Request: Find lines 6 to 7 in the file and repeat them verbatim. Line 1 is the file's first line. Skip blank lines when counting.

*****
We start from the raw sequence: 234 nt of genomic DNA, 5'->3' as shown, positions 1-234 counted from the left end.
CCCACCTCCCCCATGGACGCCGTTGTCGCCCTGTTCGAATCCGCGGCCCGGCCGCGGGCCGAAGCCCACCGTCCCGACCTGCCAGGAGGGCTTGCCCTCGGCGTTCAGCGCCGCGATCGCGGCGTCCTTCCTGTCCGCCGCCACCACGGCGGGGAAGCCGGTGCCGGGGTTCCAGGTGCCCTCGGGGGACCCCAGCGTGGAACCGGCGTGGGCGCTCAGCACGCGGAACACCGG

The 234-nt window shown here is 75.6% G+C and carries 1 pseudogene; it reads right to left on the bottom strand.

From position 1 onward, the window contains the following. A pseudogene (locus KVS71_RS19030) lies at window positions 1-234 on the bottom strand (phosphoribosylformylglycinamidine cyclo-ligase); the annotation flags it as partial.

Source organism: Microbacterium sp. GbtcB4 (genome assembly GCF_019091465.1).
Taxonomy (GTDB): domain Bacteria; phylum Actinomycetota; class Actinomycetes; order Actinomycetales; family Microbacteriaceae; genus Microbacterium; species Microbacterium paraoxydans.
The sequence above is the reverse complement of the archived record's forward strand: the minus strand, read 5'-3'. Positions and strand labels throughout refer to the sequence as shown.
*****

Taxonomy (GTDB): domain Bacteria; phylum Actinomycetota; class Actinomycetes; order Actinomycetales; family Microbacteriaceae; genus Microbacterium; species Microbacterium paraoxydans.
The sequence above is the reverse complement of the archived record's forward strand: the minus strand, read 5'-3'. Positions and strand labels throughout refer to the sequence as shown.